http://i.pinimg.com/originals/4f/70/63/4f7063f8e358d36b69194bc36bd25879.jpg

    http://media.apnarm.net.au/media/images/2012/11/29/SUP271112NADWARRIOR1_t1880.JPG

    http://www.popsci.com/resizer/g9UG3Qo_vKOS4I9vHXoXR50Hwf4=/1034×1553/arc-anglerfish-arc2-prod-bonnier.s3.amazonaws.com/public/W7SBZLB5B3C524UBCACKCKFJZU.jpg

    http://www.popsci.com/resizer/FQ9hdyWQJwiQzT5jX2lpa6cPMkw=/1034×688/arc-anglerfish-arc2-prod-bonnier.s3.amazonaws.com/public/EBH6AAIZTLUK3YSQJ4EK55DLXA.jpg

  50. … – “We need to beef up GAPU to be able to tackle (detect and destroy) high flying MALE UAVs”

    We have the means “detect high flying” (TRS-3D, Giraffe, Skyguard, etc) UASs but we don’t have the means to destroy them if they’re operating at certain ranges.

    The problem is with very low flying UASs; ones with a low RCS and a low IR signature which makes it problematic for certain types of missiles to lock on.

    … – “We need to think about equipping every section with an anti-uav gun”

    “Every section” realistically is an overkill. We can and should start with equipping units with an anti UAS capability; as a battalion level asset which is distributed further down when needed. Another thing we can do is establish a “anti UAS” school; comprised of a trained cadre which can train other units.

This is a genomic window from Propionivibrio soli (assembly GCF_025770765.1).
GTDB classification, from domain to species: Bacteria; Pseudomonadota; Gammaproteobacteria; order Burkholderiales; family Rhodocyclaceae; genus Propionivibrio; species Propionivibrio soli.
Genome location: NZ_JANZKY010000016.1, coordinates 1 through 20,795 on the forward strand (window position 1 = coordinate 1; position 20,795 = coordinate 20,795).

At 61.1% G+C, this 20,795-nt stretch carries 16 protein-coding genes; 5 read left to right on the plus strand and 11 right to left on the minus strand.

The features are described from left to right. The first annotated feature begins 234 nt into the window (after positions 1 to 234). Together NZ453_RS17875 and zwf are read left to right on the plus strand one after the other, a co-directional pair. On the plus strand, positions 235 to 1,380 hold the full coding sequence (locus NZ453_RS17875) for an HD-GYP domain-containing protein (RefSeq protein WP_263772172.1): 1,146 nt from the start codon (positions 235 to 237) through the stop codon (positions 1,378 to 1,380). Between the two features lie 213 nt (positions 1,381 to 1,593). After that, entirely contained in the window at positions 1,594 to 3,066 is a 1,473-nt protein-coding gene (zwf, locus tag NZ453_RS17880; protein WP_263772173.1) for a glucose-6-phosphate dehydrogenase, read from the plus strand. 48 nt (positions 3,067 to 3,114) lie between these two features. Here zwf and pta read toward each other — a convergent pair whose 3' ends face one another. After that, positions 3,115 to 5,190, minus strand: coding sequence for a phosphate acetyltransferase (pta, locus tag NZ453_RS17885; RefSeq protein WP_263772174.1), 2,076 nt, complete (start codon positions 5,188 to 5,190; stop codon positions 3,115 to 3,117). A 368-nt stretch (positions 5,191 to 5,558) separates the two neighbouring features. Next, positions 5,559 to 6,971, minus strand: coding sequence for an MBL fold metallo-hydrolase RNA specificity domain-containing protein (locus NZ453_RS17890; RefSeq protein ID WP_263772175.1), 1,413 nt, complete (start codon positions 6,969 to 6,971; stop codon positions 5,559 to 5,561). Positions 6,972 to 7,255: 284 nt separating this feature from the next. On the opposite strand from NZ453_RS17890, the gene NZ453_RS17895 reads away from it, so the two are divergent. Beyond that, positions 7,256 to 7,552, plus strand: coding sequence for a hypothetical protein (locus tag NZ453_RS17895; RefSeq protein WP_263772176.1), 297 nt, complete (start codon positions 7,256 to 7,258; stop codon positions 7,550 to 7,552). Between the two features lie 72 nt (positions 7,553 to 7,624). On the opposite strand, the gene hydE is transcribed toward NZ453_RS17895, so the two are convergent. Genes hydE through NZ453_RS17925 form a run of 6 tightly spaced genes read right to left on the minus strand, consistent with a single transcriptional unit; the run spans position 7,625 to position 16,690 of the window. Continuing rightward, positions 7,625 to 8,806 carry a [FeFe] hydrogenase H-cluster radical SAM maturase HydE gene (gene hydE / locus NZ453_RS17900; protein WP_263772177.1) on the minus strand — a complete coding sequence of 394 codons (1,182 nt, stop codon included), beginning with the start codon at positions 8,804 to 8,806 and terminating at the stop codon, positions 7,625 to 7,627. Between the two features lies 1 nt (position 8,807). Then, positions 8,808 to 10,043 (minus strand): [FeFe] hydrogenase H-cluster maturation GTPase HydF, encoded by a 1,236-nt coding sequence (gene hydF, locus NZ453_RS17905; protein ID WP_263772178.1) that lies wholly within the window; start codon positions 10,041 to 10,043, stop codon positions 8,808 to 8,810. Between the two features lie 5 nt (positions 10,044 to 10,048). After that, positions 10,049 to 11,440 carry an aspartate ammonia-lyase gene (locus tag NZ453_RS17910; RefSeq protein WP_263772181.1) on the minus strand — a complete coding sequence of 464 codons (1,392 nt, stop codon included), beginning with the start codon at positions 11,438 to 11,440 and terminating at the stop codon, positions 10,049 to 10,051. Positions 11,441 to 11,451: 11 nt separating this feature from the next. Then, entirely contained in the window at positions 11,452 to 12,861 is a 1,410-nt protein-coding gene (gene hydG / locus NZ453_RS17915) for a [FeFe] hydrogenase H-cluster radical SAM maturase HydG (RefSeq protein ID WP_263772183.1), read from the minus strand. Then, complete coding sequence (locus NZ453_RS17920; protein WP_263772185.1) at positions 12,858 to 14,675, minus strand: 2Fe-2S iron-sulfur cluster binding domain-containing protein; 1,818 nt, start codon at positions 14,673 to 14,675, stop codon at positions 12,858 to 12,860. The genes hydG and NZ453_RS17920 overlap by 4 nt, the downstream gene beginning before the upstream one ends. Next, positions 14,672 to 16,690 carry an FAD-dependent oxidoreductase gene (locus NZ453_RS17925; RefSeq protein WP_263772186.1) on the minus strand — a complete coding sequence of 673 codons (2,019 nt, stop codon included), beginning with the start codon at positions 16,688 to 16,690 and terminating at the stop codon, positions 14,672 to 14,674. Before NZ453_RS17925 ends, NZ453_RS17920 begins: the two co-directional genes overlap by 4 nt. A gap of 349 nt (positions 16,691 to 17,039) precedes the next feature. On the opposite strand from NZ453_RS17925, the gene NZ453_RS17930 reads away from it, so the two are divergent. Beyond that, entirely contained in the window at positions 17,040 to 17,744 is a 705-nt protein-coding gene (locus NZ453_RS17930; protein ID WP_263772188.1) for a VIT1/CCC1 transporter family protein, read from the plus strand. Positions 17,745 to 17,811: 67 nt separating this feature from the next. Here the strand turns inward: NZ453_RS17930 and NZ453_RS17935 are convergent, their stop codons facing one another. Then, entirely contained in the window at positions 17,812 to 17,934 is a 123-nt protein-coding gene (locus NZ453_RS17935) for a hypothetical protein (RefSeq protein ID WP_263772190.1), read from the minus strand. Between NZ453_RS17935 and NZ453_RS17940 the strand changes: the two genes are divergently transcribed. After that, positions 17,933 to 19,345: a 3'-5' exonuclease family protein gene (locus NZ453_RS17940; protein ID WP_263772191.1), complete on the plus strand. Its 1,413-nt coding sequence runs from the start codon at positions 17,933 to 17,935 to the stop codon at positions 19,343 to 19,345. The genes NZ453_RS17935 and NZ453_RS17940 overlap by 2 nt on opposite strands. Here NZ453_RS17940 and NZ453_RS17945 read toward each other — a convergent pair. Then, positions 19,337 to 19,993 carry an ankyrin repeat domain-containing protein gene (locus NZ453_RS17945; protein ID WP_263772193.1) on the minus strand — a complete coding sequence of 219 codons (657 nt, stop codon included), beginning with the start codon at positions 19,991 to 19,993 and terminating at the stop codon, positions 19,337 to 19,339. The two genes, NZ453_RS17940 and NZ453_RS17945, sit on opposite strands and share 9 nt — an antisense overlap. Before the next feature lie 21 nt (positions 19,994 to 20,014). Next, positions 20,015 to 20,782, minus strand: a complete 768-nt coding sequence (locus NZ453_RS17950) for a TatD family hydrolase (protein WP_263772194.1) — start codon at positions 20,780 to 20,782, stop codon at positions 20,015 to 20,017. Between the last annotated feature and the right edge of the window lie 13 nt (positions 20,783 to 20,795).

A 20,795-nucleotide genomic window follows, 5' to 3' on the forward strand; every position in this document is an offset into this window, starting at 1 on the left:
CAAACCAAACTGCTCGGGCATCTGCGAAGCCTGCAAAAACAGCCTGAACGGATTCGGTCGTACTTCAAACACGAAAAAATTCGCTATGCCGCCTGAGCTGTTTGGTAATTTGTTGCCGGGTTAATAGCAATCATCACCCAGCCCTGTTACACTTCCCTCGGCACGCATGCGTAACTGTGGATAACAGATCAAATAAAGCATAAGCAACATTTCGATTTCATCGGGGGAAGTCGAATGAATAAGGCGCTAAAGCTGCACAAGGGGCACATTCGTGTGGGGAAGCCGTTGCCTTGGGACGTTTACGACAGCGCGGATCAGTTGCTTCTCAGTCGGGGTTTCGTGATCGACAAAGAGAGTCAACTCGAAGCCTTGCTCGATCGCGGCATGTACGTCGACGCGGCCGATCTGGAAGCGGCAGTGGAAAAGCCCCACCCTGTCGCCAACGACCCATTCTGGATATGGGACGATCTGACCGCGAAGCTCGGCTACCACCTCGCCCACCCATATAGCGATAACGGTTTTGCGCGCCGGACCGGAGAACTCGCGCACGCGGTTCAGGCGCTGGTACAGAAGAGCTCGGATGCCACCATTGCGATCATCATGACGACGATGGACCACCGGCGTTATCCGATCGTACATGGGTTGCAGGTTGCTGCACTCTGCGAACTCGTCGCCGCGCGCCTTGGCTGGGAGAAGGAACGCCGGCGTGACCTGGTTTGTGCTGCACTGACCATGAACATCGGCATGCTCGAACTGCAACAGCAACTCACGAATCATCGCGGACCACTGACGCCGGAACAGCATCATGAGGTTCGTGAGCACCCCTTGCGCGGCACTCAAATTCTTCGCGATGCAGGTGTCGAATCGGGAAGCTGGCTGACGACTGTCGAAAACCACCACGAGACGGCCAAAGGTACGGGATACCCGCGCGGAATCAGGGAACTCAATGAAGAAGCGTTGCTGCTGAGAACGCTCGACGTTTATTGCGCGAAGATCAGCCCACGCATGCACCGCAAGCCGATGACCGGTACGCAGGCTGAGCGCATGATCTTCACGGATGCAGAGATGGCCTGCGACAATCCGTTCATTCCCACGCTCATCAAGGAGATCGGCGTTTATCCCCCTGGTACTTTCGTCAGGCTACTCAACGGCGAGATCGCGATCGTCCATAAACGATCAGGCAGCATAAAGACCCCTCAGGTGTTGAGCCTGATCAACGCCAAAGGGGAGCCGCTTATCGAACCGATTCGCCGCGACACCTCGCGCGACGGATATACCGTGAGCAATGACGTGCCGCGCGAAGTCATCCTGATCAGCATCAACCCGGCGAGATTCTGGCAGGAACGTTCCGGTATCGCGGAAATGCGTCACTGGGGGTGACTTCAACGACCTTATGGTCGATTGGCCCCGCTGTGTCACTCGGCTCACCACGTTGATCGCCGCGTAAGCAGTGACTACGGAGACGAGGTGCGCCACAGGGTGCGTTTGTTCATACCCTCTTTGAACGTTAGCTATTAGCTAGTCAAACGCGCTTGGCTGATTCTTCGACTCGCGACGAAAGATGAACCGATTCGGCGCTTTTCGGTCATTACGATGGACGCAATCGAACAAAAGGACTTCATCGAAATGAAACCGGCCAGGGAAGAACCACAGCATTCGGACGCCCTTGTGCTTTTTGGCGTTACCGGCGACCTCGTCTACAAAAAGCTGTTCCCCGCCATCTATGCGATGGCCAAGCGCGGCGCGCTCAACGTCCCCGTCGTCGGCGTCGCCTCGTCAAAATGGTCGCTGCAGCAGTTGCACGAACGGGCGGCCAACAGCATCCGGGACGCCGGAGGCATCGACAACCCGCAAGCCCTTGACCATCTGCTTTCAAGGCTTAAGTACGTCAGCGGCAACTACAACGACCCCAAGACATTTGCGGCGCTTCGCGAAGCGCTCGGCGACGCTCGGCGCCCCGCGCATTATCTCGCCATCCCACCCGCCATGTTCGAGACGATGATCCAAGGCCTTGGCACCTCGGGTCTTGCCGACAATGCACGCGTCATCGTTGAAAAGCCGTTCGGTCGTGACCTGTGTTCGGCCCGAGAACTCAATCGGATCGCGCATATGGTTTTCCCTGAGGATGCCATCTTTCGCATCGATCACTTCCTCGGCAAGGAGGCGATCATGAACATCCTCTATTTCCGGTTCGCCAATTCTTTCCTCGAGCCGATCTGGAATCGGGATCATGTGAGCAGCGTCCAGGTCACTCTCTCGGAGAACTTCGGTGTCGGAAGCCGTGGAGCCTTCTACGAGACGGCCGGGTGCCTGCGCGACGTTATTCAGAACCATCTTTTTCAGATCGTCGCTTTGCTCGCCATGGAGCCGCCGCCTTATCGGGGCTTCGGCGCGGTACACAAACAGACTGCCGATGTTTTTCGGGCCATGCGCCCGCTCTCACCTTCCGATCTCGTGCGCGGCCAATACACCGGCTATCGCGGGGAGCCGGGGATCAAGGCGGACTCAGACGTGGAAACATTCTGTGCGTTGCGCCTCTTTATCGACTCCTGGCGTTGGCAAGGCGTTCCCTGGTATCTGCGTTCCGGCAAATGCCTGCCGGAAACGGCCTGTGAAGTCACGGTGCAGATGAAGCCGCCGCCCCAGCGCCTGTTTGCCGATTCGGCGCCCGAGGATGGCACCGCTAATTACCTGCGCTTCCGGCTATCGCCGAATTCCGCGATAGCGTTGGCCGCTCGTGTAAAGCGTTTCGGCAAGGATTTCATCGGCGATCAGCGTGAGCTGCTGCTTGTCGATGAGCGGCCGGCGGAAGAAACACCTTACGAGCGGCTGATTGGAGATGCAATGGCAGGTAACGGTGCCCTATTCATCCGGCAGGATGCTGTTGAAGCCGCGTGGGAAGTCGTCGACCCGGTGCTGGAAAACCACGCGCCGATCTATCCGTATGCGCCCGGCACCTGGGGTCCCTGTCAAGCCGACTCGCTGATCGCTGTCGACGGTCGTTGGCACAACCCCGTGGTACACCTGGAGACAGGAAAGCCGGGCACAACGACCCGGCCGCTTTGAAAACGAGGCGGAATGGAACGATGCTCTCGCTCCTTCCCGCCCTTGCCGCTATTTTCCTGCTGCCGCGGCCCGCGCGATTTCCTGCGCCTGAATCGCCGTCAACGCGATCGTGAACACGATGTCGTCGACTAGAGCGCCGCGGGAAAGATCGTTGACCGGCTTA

The army does take the UAS issue very seriously; not too long ago GAPU announced that it was looking at experimenting with a variety of ways to deal with the threat by soft and hard kill means.

    What we ”should” do on paper and what we actually “can” do in actual reality depends on budgetary factors. Countering UASs (the importance we fully realise) is only one of the various things our resource strapped peacetime footing army has to deal with.

    … – “We need to embrace the use of UAVs more widely”

    I have no idea about the “embrace” but we’re quite obviously late in the game. Non state actors had a more comprehensive UAS capability until the MAF got its first organic capability thanks to the U. S. taxpayer.

  51. P.S.

    As we progressively induct UASs into service and acquire tertiary capabilities; we need to raise a “UAV Command” to operate our MALES. This ensues our systems are controlled by people who understand the way they should be operated, that no single service hogs the capability and that those who need the capability get in on time with no bureaucratic inter service issues.

  52. @ azlan

    I like the way this discussion is going…

    ” but we don’t have the means to destroy them if they’re operating at certain ranges ”
    This can be mitigated by a few methods. One is using our LCAs to shoot them down. Why we need the LCAs in numbers. Another is getting medium ranged SAMs like the MICA NG.
    _____________________